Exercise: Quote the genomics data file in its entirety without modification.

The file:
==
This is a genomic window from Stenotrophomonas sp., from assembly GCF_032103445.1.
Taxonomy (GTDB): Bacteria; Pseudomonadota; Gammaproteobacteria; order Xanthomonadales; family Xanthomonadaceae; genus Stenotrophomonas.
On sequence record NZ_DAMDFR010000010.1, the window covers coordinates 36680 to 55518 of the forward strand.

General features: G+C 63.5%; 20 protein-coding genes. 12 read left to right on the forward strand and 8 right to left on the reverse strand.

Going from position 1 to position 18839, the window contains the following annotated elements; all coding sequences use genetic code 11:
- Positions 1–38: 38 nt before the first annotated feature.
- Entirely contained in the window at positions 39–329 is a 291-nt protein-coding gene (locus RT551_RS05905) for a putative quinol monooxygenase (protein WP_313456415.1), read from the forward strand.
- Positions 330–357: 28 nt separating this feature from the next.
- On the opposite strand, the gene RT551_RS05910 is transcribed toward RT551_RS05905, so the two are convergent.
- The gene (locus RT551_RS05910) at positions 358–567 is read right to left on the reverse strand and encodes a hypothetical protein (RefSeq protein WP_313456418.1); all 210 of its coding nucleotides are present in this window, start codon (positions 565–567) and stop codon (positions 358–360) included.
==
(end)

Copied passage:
This is a genomic window from Stenotrophomonas sp., from assembly GCF_032103445.1.
Taxonomy (GTDB): Bacteria; Pseudomonadota; Gammaproteobacteria; order Xanthomonadales; family Xanthomonadaceae; genus Stenotrophomonas.
On sequence record NZ_DAMDFR010000010.1, the window covers coordinates 36680 to 55518 of the forward strand.

General features: G+C 63.5%; 20 protein-coding genes. 12 read left to right on the forward strand and 8 right to left on the reverse strand.

Going from position 1 to position 18839, the window contains the following annotated elements; all coding sequences use genetic code 11:
- Positions 1–38: 38 nt before the first annotated feature.
- Entirely contained in the window at positions 39–329 is a 291-nt protein-coding gene (locus RT551_RS05905) for a putative quinol monooxygenase (protein WP_313456415.1), read from the forward strand.
- Positions 330–357: 28 nt separating this feature from the next.
- On the opposite strand, the gene RT551_RS05910 is transcribed toward RT551_RS05905, so the two are convergent.
- The gene (locus RT551_RS05910) at positions 358–567 is read right to left on the reverse strand and encodes a hypothetical protein (RefSeq protein WP_313456418.1); all 210 of its coding nucleotides are present in this window, start codon (positions 565–567) and stop codon (positions 358–360) included.